The compressed air from the compressor is hot after compression, often at a temperature between 70–200°C. An aftercooler is used to lower this temperature, which in turn also reduces the water content. Today, this equipment is frequently included as standard equipment for a compressor installation. The aftercooler should always be placed directly after the compressor. The heat exchanger cools the hot air and then routes most of the condensation water, which would otherwise flow into the system, as quickly as possible. The aftercooler can be either water- or air-cooled and is generally fitted with a water separator featuring automatic drainage.

Using a water separator for the separation of condensation and compressed air

Most compressor installations are fitted with an aftercooler as well as a water separator, in order to separate as much condensation water as possible from the compressed air. With the right choice and sizing of the water separator, an efficiency of 80-90% can be achieved. The remaining water flows with the compressed air as water mist into the air receiver.

Separating oil and water

Oil in the form of droplets is separated partly in an aftercooler, condensation separator or a condensation tap and flows through the system with the condensation water. This oil/water emulsion is classed from an environmental point of view as waste oil and must not be drained off into the sewage system or directly into nature.

New and more stringent laws are continuously being introduced with regard to the handling of environmentally hazardous waste. The condensation drainage, as well as its collection, is complex and expensive. An easy and cost-effective solution to this problem involves installing an oil/water separator, for example, with a diaphragm filter to produce clean drainage water and to drain the oil off into a special receiver.

Purification of medical air

In addition to regular air purity requirements, there are special applications that require an even higher degree of air treatment purification. High quality air is of vital importance to many industries, but nowhere is this so literally true as in the medical sector. The purity of medical air for hospital patients must be 100% guaranteed. However, the air drawn from our environment to produce medical air, especially in cities or industrial areas, is rarely of a sufficient quality to begin with.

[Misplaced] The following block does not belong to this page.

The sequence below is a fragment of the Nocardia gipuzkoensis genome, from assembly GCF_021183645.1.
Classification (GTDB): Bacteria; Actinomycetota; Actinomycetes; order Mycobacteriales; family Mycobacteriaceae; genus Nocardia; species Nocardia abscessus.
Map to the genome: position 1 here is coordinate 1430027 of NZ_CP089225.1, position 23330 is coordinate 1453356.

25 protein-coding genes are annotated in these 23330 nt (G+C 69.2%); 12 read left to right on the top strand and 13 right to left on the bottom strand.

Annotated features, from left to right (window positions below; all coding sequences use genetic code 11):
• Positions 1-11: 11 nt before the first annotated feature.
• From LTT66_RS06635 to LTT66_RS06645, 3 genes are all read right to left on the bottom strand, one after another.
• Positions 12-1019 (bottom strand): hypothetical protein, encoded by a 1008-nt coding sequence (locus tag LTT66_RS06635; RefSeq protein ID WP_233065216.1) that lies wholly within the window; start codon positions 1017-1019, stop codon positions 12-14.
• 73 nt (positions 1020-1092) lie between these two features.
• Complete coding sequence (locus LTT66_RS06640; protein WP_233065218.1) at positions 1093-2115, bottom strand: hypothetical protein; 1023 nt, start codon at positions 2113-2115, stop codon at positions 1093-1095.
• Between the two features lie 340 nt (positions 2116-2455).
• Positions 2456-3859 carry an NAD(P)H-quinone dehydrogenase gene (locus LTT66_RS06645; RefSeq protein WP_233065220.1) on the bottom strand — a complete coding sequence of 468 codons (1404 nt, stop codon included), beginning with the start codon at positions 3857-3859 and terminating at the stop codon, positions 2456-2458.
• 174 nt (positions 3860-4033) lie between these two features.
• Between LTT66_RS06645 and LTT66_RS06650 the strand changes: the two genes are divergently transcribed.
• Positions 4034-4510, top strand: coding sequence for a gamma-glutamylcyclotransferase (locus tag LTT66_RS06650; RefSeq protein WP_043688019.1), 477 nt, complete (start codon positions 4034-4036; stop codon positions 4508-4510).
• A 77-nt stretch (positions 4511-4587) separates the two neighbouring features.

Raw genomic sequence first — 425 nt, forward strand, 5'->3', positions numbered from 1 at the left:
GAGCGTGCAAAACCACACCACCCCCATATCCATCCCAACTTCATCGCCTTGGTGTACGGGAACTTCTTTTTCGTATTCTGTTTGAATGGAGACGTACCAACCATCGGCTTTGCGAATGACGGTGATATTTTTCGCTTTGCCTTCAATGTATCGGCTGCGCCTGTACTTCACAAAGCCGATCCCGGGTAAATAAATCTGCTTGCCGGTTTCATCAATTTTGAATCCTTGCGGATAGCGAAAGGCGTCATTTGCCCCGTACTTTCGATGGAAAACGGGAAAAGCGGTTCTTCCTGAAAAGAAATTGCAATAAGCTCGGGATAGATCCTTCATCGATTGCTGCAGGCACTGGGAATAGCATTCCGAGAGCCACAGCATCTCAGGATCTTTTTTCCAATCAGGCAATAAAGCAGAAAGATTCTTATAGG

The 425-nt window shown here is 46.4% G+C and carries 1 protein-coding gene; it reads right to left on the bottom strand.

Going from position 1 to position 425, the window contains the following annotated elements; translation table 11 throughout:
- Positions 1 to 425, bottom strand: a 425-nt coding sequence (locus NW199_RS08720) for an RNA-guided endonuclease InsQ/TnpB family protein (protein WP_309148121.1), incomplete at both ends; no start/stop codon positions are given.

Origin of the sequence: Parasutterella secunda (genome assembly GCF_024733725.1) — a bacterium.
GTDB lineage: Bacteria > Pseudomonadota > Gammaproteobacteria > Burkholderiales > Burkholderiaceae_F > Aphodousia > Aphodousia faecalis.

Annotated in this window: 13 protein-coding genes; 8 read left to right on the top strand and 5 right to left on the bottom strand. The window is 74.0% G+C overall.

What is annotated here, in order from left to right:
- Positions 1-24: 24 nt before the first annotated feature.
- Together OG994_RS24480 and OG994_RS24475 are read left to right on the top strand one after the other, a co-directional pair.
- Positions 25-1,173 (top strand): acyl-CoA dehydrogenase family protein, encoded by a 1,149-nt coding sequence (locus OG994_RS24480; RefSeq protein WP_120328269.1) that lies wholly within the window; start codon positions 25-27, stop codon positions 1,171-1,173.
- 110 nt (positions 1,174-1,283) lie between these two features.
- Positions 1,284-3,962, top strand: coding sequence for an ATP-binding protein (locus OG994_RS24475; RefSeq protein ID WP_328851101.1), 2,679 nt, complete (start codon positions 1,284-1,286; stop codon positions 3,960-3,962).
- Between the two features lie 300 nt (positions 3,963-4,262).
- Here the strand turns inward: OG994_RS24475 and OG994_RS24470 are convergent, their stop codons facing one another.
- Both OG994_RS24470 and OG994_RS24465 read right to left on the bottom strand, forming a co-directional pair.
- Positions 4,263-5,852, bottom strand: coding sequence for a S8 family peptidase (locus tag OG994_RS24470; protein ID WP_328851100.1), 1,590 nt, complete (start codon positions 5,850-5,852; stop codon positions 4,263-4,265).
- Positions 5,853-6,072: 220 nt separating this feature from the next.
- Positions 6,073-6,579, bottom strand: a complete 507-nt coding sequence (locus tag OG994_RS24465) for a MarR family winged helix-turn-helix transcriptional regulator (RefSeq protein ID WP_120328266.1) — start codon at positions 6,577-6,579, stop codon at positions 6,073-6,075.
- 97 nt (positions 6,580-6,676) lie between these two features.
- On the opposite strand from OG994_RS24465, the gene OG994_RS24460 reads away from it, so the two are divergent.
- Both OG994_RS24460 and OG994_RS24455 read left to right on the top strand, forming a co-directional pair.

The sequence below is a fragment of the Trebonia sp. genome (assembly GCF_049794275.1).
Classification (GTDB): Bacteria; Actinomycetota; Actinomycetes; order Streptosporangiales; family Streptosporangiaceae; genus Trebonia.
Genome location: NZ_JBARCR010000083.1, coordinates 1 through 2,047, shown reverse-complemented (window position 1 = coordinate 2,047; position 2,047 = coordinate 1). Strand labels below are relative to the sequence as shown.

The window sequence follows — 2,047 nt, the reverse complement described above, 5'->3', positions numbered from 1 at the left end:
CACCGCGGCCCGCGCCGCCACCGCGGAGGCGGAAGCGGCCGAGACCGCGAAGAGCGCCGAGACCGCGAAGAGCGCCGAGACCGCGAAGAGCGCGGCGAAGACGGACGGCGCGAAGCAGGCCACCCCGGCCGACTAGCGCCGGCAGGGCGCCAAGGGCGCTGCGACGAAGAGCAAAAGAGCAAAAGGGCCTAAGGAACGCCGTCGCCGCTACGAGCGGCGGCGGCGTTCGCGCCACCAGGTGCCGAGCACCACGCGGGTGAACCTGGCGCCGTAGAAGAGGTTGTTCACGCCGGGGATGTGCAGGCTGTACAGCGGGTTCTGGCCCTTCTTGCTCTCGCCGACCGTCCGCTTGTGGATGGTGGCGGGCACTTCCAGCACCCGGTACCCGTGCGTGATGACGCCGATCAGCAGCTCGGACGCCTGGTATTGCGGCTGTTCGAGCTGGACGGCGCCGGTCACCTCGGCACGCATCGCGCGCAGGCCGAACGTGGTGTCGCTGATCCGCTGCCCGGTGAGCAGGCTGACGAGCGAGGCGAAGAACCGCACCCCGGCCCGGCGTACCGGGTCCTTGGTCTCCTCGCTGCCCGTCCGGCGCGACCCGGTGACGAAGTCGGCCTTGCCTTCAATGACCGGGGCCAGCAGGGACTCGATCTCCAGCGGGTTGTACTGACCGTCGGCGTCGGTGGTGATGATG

Medical air filtration consists of several purifying stages to treat compressed air so that the result is extremely clean. By using a water separator and two coalescing filters, contaminants like water, particles and oil droplets are eliminated from the air before it goes into the cold regenerative adsorption dryer. This dryer lowers the dew point to –40°C, which is the temperature required to qualify for medical use.

After going through the adsorption dryer, the air passes through an extra filtration stage, whose function is twofold. Activated carbon reduces hydrocarbons such as oil vapor and smells to harmless levels, and a catalyst converts excessive concentrations of carbon oxide into carbon dioxide. In this filtration stage, sulfur oxide and nitrogen oxide contaminants are also reduced to an absolute minimum. In the final stage, a particle filter eliminates dust particles that may have been introduced into the air by the dryer or the extra filtration unit. The requirements for the medical market differ for each country, and are governed by local legislation.